Presentation Authors: Helen Levey Bernie*, Elizabeth A Schofield, Nicole Benfante, John P Mulhall, NY, NY
Introduction: Overall incidence rates of childhood cancer vary between 50-200/million children across the world. Childhood cancer survival rates are high, as are the late effects of gonadotoxic agents, such as infertility, in cancer survivors. While cryopreservation of sperm in adults is widely used, cryopreservation of testicular tissue in pre-pubertal boys has only recently been applied as a means to help preserve future fertility in pre-pubertal boys with cancer. The objective of this study is to present our experience of pre-pubertal pre-chemotherapy fertility preservation.
Methods: All pre-pubertal pre-chemotherapy patients who underwent fertility preservation using testicular sperm extraction (TESE) were analyzed. Parents were informed that: the procedure was experimental, given that it is unknown if the tissue will be of use in the future; the procedure had to be performed under an anesthetic for another procedure (infusion port, bone marrow aspirates); the procedure would not be covered by insurance. A unilateral window technique was utilized as most patients were to undergo chemotherapy within 48 hours of TESE. Safety data including rates of infection, hematoma development or delay in chemotherapy initiation were recorded.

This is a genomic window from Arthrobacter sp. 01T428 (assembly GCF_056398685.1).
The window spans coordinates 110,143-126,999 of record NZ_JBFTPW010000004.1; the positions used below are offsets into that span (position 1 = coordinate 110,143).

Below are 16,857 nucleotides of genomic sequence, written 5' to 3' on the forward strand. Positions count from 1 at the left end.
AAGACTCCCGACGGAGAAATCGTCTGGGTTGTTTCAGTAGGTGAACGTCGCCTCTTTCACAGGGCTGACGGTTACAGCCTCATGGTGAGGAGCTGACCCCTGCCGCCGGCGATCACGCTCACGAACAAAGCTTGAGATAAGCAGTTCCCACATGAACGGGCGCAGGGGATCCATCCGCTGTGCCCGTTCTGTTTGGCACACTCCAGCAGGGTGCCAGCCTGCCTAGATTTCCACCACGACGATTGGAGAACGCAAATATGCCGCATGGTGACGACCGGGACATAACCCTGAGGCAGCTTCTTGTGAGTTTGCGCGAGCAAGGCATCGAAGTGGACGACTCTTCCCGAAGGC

Results: A total of 24 pre-pubertal males who had a mean age of 10Â±5 years, (range 6 months -14 years), constituted the study population. The mean FSH level was 7.9Â±7.3 (range 0.2-19.9) iU/ml. Our cohort had a median Tanner stage of 1, with mean testicular volumes of 4.0 Â±4.0. The most common childhood cancers in this cohort were sarcomas (46%) , lymphomas (13%), and leukemias (13%). The procedure took an average of 22 Â±11 minutes. The tissue was sent to the sperm bank where it was cryopreserved. Viability testing on the first 10 specimens revealed healthy testicular tissue. No wound infections or scrotal hematomas occurred postoperatively. All patients were able to commence chemotherapy on schedule, usually within 24 hours or less of the fertility procedure.
Conclusions: Fertility preservation in pre-pubertal pre-chemotherapy patients is a safe and feasible operation.